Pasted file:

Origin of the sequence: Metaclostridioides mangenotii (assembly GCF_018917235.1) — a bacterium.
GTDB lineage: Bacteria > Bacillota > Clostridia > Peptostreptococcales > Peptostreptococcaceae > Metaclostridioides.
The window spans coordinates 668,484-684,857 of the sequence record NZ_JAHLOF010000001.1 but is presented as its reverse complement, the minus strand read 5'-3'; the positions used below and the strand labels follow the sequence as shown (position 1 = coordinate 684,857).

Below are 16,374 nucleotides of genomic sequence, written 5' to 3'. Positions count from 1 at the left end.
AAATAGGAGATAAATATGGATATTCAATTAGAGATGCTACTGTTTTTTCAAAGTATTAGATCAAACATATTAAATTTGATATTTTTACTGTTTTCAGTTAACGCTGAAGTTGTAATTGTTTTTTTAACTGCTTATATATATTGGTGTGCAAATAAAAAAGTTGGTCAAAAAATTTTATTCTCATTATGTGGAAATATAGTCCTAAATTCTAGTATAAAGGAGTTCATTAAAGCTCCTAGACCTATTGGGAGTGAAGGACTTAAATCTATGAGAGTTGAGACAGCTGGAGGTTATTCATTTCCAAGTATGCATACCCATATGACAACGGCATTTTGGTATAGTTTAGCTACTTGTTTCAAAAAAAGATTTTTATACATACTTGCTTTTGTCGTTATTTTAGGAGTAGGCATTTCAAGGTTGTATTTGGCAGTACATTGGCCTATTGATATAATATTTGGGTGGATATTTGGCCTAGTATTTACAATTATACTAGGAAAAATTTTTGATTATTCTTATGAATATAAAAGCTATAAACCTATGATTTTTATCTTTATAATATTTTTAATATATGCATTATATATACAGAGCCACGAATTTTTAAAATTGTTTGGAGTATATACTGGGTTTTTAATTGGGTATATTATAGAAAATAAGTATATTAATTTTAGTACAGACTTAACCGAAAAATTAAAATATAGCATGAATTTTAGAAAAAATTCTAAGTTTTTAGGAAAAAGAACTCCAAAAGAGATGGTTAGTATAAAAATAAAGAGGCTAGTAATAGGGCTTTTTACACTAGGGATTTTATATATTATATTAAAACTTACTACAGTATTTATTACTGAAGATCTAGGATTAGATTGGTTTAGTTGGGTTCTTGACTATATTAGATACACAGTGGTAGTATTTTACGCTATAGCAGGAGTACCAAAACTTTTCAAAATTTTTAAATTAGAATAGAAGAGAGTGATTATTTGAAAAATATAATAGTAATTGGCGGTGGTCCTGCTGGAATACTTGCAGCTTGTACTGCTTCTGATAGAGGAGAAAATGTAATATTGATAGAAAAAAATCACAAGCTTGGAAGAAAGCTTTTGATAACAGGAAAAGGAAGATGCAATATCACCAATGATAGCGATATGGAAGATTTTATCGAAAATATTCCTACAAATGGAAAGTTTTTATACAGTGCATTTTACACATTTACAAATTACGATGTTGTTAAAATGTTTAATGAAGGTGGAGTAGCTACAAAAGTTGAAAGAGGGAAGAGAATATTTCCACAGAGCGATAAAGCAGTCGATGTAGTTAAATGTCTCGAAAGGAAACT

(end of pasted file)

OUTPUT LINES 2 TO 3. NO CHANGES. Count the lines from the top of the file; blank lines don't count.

GTDB lineage: Bacteria > Bacillota > Clostridia > Peptostreptococcales > Peptostreptococcaceae > Metaclostridioides.
The window spans coordinates 668,484-684,857 of the sequence record NZ_JAHLOF010000001.1 but is presented as its reverse complement, the minus strand read 5'-3'; the positions used below and the strand labels follow the sequence as shown (position 1 = coordinate 684,857).